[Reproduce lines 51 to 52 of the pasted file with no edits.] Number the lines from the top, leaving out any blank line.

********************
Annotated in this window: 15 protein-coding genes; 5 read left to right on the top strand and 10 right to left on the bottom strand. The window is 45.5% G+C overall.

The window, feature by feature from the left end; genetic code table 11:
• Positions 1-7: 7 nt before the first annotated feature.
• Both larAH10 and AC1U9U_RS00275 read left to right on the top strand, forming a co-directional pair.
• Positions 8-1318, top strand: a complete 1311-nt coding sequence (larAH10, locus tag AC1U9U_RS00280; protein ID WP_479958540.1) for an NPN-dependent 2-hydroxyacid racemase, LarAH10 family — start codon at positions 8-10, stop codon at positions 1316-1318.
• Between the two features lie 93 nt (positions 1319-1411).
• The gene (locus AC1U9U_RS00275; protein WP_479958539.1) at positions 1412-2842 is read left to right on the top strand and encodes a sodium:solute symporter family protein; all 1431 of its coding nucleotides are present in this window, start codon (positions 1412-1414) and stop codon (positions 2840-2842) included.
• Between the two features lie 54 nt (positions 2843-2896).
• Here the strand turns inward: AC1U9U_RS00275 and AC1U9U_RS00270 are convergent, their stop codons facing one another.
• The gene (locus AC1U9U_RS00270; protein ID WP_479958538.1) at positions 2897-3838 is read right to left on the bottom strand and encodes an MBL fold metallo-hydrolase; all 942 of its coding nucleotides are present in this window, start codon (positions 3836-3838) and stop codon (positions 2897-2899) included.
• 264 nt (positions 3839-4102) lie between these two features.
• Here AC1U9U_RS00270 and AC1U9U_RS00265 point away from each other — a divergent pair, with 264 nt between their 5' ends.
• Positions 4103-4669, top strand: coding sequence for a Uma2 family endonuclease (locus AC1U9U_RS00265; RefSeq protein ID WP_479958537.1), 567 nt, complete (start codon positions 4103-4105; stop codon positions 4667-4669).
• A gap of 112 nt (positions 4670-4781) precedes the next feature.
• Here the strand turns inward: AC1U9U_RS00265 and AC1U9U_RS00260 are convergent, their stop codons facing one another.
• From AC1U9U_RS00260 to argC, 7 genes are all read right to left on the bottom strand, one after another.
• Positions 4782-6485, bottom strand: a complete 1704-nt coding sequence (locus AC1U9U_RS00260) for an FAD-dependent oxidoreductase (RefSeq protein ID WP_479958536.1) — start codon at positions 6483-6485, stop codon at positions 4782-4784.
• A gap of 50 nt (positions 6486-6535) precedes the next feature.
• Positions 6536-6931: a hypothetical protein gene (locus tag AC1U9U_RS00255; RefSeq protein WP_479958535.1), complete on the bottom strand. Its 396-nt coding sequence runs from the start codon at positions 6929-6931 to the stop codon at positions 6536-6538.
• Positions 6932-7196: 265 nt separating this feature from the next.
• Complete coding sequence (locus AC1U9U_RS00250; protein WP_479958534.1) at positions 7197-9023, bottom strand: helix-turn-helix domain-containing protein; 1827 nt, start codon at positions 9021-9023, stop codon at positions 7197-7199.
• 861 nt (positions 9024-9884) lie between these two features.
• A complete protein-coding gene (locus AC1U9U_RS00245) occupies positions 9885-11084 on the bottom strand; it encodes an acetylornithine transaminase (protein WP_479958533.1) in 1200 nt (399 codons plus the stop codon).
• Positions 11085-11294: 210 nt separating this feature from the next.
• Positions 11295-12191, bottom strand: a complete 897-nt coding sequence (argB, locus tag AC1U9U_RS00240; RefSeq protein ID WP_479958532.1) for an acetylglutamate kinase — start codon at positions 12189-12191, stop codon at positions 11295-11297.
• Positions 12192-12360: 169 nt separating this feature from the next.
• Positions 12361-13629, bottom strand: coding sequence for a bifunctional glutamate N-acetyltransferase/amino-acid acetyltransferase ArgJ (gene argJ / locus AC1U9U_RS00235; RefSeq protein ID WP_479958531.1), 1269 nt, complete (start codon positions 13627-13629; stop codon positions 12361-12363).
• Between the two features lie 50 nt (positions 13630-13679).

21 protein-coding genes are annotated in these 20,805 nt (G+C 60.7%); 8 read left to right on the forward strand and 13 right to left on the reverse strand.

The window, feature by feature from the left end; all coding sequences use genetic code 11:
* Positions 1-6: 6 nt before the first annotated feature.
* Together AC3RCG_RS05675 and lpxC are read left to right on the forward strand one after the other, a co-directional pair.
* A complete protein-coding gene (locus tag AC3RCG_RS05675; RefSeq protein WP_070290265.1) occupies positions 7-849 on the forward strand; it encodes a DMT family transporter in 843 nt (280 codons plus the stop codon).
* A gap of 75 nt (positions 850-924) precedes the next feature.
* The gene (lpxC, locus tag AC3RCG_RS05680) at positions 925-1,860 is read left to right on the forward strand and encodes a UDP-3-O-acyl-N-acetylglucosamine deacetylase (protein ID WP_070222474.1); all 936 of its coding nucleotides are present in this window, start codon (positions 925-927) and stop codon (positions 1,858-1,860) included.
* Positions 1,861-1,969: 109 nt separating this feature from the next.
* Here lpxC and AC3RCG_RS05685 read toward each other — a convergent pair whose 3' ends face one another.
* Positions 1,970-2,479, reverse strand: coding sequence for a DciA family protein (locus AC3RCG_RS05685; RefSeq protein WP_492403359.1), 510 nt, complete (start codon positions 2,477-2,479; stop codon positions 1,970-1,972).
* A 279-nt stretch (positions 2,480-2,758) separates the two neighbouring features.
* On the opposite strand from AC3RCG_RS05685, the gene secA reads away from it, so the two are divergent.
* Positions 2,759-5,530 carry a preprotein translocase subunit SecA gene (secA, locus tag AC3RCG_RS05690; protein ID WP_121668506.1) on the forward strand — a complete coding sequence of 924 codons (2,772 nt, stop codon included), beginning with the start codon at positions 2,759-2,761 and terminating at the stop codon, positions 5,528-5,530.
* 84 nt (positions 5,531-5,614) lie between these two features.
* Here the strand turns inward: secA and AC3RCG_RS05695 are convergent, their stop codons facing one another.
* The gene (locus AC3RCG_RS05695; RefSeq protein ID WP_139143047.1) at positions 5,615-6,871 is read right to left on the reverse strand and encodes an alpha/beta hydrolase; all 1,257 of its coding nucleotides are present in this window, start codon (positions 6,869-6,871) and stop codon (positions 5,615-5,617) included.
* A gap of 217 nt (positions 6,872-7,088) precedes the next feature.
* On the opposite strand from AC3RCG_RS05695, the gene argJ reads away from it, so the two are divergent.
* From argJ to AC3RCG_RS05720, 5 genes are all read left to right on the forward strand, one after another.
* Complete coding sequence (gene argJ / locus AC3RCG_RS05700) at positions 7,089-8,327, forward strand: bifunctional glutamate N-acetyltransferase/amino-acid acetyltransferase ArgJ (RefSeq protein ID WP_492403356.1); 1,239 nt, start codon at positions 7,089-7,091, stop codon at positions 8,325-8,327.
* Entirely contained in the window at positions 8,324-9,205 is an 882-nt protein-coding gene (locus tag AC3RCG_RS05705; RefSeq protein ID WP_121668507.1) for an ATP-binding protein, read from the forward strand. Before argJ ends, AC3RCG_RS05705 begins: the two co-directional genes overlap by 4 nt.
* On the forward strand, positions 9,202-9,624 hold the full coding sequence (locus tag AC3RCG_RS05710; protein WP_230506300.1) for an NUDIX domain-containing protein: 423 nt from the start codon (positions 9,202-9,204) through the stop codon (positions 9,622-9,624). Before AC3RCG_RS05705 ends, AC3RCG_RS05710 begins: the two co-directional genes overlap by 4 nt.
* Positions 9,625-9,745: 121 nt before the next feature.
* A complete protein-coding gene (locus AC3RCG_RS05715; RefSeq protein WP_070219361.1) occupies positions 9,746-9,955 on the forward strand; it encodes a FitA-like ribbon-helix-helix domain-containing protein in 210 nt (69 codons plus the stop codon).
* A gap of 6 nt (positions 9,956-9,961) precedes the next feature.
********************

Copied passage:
* Positions 9,625-9,745: 121 nt before the next feature.
* A complete protein-coding gene (locus AC3RCG_RS05715; RefSeq protein WP_070219361.1) occupies positions 9,746-9,955 on the forward strand; it encodes a FitA-like ribbon-helix-helix domain-containing protein in 210 nt (69 codons plus the stop codon).